After a fortunate two years, the dreaded illness finally entered our house in June after my husband’s business trip. And while we both managed to stay out of the hospital and recover from our initial symptoms, other lingering problems require us to rest and recuperate, a state of being neither of us has the patience for. With flower and vegetable gardens in full swing during a drought, the timing couldn’t be worse.

The fatigue they always talk about is real, requiring us to take turns with the yard duties depending on who has the energy or not. Either way, by high noon, we are relegated to sitting on the patio and watching plants and wildlife do their thing, whether we approve or not. This inactivity has become an exercise in Zen meditation, where nothing is good or bad, it just is. We are too tired to intervene.

Among our observations I’m sad to say that there are fewer pollinators at our house this year, although the lightening bugs are back in force rising up like little satellites of hope at dusk. On a positive note, wrens have finally built a nest in the wren house I put up that sat empty last year. And the bluebirds are back, always a symbol of happiness when they flash their beautiful blues. The rabbits have been quite brazen this year, particularly a buck we call Bad Bunny who was with us last summer. We know it’s still him because he’ll come right up to you, arrogantly munching our clover with a look that says “Yeah, so what are you going to do about it?”

Friends and neighbors have been very kind to us during quarantine, offering to bring us food and run errands. For the most part, we enjoy staying home and sitting out in our garden, comforted by the sense of community offered and counting ourselves lucky even though June hasn’t been the happiest of months.

The bluebirds are here to remind us that joy can still be found if you are waiting for it.

Fleet of Foot

The young bucks showed up during local hunting season at our house, leisurely strolling among the rows of bungalows acting like our little urban neighborhood close to downtown was some enchanted clapboard forest. But don’t be fooled — they are alert, wily fellows who are always on the lookout for the flash of a florescent orange hat or glint of gun metal, ready at a moment’s notice for a quick change of plans into the brambly unknown. And I’ve been right there with them this year, veering and leaping away from looming fear and uncertainty that still hunt for the vulnerable in dark shadows.

After the vaccinations, we thought we could venture out into the bright open meadows, that plague season was almost over. The news was optimistic, and we held on to those rescheduled concert tickets instead of asking for refunds. Herd immunity was within our grasp, and the seeds of future plans were planted. By midsummer, there was a faint scent of danger on the breeze but close-to-normal outdoor gatherings and events led us to believe that we were still cautiously protected as we brazenly shopped in stores barefaced.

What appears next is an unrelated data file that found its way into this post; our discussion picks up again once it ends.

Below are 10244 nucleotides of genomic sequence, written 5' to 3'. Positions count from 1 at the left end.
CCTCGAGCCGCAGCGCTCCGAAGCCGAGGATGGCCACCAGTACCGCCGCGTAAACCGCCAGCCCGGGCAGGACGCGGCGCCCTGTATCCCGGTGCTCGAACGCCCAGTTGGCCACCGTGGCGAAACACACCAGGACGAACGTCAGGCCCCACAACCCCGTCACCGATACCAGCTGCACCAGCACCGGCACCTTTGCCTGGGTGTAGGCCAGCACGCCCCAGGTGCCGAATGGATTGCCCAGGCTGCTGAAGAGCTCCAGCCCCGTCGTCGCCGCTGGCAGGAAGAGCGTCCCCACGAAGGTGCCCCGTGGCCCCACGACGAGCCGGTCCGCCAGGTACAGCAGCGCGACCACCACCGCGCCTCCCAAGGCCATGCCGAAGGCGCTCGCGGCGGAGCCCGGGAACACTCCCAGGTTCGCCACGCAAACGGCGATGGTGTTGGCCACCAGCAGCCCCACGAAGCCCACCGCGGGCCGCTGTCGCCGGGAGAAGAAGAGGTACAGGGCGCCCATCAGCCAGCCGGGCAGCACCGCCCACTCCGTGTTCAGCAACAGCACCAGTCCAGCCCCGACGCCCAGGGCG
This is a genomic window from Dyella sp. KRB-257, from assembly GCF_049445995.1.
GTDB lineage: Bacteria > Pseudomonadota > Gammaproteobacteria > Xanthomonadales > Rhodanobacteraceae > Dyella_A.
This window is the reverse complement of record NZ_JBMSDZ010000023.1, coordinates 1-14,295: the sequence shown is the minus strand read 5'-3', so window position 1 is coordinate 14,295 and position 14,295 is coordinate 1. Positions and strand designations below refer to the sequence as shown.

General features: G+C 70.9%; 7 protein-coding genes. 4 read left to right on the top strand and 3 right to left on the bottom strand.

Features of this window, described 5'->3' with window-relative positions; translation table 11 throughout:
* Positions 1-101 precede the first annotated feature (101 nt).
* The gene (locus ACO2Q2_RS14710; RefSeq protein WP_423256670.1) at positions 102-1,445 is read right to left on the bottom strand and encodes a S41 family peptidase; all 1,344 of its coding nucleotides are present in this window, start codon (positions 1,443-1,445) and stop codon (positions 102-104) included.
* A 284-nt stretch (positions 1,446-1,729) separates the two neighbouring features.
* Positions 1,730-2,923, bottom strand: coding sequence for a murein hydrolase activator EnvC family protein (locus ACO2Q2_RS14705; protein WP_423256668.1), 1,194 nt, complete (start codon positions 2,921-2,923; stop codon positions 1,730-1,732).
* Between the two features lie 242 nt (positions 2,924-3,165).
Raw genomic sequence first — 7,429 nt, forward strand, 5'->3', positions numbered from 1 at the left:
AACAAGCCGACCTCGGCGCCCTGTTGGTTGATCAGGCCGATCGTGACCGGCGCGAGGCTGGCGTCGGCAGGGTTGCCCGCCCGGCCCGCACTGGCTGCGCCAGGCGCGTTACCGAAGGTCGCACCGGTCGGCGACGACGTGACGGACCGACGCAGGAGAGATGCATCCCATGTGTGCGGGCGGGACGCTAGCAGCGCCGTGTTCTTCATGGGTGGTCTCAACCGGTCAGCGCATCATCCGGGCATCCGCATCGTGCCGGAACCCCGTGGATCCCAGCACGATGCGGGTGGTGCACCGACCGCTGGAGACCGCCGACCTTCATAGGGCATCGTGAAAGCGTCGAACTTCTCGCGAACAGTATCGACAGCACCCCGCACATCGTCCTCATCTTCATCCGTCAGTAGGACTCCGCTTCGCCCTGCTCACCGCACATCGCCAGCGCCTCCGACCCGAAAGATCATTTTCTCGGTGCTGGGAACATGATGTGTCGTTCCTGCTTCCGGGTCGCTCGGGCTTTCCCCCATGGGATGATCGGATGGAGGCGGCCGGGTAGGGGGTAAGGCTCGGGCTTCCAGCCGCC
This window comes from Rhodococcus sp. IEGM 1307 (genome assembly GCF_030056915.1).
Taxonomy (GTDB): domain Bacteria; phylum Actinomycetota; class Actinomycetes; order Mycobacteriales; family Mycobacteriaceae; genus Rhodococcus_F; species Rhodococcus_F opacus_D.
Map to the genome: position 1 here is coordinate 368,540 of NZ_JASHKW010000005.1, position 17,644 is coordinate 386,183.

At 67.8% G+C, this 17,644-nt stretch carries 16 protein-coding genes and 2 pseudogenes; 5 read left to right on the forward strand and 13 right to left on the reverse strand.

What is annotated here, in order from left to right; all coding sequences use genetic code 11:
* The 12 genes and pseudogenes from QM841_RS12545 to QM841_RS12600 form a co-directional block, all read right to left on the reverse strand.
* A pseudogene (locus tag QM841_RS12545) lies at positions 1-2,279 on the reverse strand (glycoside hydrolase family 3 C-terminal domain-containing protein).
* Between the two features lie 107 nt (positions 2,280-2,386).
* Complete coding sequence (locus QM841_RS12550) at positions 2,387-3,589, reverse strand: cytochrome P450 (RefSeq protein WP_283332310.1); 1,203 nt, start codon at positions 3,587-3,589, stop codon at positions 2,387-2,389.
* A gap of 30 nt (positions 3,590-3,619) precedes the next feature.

By fall, we were masked again, waiting for boosters, forfeiting the tickets to shows that blindly continued to go on, and debated whether to gather in large numbers for our annual rituals. Last-minute decisions and changes in venue were woven into the run of our days as we tried to anticipate the hunt’s next move. At Thanksgiving we were back to zooming our greetings from afar.

Now at the turn of the year, I find that my trail has circled back to the same trap. My escapes have all been discovered and cover exposed. The herd has dispersed into separate ways, and we may not meet again. I walk into the darkest months with tools I have honed, senses sharpened, prepared to spin into new directions. As I watch the buck boys bedded down in our backyard with their antlers blended into branches, they return my gaze telling me that they know I’m there and the worst mistake in life is to become complacent.

Here’s to safer sojourns and greener pastures in 2022.

Omens and Optics

The Romanesco (a little past its prime)

I was preparing my usual last-minute blog post for May when one of my eyes began it’s long-awaited vitreous detachment during the Memorial Day weekend as a consequence of my eye surgeries last year. Most of June and two retinal tears later, I can finally bend over to plant my garden and lift the watering can again. I’m grateful for technology and medical advances but there are always nerve-wracking tradeoffs and repercussions to any alterations that didn’t come in my prenatal package.

After a relatively quiet spell of weather in May (although unusually cold) we were treated to a huge tropical storm system that precipitated a deluge of over four inches of rain in less than two hours. My family thanked our lucky stars that we lived on a hill as my husband and I bailed out our basement in the middle of the night while hundreds of sirens wailed eerily all over town for water rescues after flash flooding roared through downtown, the nearby university and right down the hill from us. I don’t think I’ve ever lived through so much rain in such a short period of time–over seven inches in three or four hours!

Someone local was wondering what we had done to deserve plague, locusts and now floods. But I surmise that we only have ourselves to blame. Oh, and the locusts are really beneficial cicadas that turned our backyard into the land of plenty for many critters and birds and left my garden alone, although there were some comical cicada rescues from my row covers and barricades to keep wildlife from eating all our vegetables. Despite the setbacks we were able to harvest lots of lettuce, broccoli, kohlrabi, cabbage and a new one–Romanesco cauliflower (or broccoli depending on who you talk to).